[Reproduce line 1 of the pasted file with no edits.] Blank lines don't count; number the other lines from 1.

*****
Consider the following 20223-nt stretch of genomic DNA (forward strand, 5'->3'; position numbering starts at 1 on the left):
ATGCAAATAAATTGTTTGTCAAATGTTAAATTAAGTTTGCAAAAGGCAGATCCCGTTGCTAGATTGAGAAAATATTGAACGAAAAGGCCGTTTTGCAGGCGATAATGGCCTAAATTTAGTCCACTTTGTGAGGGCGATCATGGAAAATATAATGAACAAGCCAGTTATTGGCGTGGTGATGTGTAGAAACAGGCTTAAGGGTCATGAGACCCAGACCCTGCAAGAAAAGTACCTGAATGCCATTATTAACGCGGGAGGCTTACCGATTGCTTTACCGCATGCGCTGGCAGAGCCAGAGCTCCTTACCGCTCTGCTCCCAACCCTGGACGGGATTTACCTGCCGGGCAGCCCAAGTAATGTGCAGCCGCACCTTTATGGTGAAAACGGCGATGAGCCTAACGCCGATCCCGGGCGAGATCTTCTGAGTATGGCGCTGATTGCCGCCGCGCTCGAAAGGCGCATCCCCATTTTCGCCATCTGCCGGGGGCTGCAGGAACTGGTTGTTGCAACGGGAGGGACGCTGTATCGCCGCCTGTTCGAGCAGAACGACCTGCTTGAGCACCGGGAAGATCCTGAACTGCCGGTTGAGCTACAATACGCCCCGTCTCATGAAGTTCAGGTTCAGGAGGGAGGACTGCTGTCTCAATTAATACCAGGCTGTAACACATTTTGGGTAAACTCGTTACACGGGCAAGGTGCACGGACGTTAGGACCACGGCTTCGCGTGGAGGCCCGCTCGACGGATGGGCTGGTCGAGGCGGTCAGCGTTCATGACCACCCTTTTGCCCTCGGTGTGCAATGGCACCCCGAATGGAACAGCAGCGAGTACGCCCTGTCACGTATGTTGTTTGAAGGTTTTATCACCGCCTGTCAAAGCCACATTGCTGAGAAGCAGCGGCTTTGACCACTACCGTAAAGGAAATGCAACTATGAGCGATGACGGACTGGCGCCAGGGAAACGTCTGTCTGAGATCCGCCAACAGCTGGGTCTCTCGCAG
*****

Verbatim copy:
Consider the following 20223-nt stretch of genomic DNA (forward strand, 5'->3'; position numbering starts at 1 on the left):